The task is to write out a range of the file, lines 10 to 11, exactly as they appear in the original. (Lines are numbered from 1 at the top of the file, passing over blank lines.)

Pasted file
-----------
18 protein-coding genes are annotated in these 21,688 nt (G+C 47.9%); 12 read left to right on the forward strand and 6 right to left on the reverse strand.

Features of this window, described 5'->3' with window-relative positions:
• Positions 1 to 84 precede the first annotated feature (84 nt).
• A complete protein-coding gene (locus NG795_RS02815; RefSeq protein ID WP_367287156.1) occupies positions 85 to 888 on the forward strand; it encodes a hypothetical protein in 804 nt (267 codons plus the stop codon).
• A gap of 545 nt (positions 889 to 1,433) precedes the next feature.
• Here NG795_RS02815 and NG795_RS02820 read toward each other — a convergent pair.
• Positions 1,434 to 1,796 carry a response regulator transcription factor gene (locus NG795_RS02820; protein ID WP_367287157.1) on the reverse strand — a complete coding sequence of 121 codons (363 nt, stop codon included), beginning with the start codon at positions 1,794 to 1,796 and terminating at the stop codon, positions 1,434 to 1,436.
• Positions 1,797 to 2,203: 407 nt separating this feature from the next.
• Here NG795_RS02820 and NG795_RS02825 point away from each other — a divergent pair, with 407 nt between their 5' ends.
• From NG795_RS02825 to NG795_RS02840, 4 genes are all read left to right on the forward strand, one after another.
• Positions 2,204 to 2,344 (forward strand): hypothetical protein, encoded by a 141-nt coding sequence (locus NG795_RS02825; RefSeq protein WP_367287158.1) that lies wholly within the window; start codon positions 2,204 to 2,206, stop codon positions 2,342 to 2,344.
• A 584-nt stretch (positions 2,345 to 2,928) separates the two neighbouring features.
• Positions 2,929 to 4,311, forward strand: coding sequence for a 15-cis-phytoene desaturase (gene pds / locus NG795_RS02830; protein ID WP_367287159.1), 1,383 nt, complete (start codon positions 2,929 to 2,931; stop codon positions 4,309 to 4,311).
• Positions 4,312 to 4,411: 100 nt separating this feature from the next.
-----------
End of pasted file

• From NG795_RS02825 to NG795_RS02840, 4 genes are all read left to right on the forward strand, one after another.
• Positions 2,204 to 2,344 (forward strand): hypothetical protein, encoded by a 141-nt coding sequence (locus NG795_RS02825; RefSeq protein WP_367287158.1) that lies wholly within the window; start codon positions 2,204 to 2,206, stop codon positions 2,342 to 2,344.